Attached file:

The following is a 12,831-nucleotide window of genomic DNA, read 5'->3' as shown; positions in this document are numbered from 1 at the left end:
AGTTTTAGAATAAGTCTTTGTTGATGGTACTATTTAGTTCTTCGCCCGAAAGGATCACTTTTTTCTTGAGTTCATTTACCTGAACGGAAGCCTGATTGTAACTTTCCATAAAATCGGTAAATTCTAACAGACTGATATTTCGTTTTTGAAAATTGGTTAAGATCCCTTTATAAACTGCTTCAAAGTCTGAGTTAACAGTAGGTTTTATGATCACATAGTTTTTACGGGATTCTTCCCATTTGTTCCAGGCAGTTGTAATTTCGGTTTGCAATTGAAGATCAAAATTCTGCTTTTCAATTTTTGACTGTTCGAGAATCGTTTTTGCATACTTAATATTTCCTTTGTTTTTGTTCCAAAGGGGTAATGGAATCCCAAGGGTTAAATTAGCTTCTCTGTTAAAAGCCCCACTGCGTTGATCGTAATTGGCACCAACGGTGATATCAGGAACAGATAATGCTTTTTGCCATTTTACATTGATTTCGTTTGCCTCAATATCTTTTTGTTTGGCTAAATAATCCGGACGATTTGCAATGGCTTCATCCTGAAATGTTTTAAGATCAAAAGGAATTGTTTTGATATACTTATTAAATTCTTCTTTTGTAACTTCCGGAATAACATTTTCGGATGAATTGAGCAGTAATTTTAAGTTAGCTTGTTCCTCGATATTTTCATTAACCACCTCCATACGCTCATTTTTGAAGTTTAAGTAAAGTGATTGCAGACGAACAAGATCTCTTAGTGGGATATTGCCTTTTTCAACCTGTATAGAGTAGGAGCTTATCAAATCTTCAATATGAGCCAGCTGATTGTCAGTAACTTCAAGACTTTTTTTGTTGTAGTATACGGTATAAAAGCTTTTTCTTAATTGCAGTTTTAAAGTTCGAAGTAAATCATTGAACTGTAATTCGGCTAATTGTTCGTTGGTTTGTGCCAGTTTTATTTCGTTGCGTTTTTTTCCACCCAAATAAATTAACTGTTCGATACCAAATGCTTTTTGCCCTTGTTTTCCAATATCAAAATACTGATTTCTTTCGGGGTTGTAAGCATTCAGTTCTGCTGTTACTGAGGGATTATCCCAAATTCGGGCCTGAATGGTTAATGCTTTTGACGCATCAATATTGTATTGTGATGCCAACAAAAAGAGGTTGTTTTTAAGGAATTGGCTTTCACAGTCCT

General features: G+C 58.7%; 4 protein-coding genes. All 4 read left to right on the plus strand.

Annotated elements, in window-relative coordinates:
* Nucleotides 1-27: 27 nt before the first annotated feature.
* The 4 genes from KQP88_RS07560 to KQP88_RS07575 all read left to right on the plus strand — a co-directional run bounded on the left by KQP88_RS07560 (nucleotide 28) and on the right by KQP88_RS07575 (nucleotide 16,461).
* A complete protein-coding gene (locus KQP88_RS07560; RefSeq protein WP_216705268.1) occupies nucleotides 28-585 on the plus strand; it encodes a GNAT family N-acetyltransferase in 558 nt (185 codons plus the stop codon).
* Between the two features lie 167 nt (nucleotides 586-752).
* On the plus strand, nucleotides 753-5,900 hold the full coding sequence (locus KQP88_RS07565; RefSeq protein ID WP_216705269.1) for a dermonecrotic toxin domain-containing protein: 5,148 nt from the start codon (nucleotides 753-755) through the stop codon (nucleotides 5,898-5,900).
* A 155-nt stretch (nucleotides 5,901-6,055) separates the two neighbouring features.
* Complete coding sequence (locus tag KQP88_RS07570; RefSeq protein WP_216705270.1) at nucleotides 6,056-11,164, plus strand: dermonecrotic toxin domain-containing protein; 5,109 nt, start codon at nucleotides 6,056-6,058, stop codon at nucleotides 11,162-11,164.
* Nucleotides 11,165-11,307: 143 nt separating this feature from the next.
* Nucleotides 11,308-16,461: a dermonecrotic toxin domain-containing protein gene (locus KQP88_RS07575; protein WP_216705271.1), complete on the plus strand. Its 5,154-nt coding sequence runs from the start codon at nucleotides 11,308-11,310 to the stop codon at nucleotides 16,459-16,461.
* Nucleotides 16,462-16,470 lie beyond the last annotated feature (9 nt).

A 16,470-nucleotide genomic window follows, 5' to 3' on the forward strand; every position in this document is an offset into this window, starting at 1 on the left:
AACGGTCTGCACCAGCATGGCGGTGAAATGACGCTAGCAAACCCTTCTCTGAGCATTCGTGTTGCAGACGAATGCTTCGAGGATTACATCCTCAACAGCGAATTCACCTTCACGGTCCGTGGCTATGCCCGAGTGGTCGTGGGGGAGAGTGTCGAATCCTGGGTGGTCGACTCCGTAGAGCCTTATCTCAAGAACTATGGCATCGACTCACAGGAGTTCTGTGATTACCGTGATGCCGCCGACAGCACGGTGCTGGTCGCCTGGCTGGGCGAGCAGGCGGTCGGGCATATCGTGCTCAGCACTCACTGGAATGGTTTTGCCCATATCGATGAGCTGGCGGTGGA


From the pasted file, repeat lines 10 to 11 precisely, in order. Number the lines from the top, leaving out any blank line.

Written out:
* A 155-nt stretch (nucleotides 5,901-6,055) separates the two neighbouring features.
* Complete coding sequence (locus tag KQP88_RS07570; RefSeq protein WP_216705270.1) at nucleotides 6,056-11,164, plus strand: dermonecrotic toxin domain-containing protein; 5,109 nt, start codon at nucleotides 6,056-6,058, stop codon at nucleotides 11,162-11,164.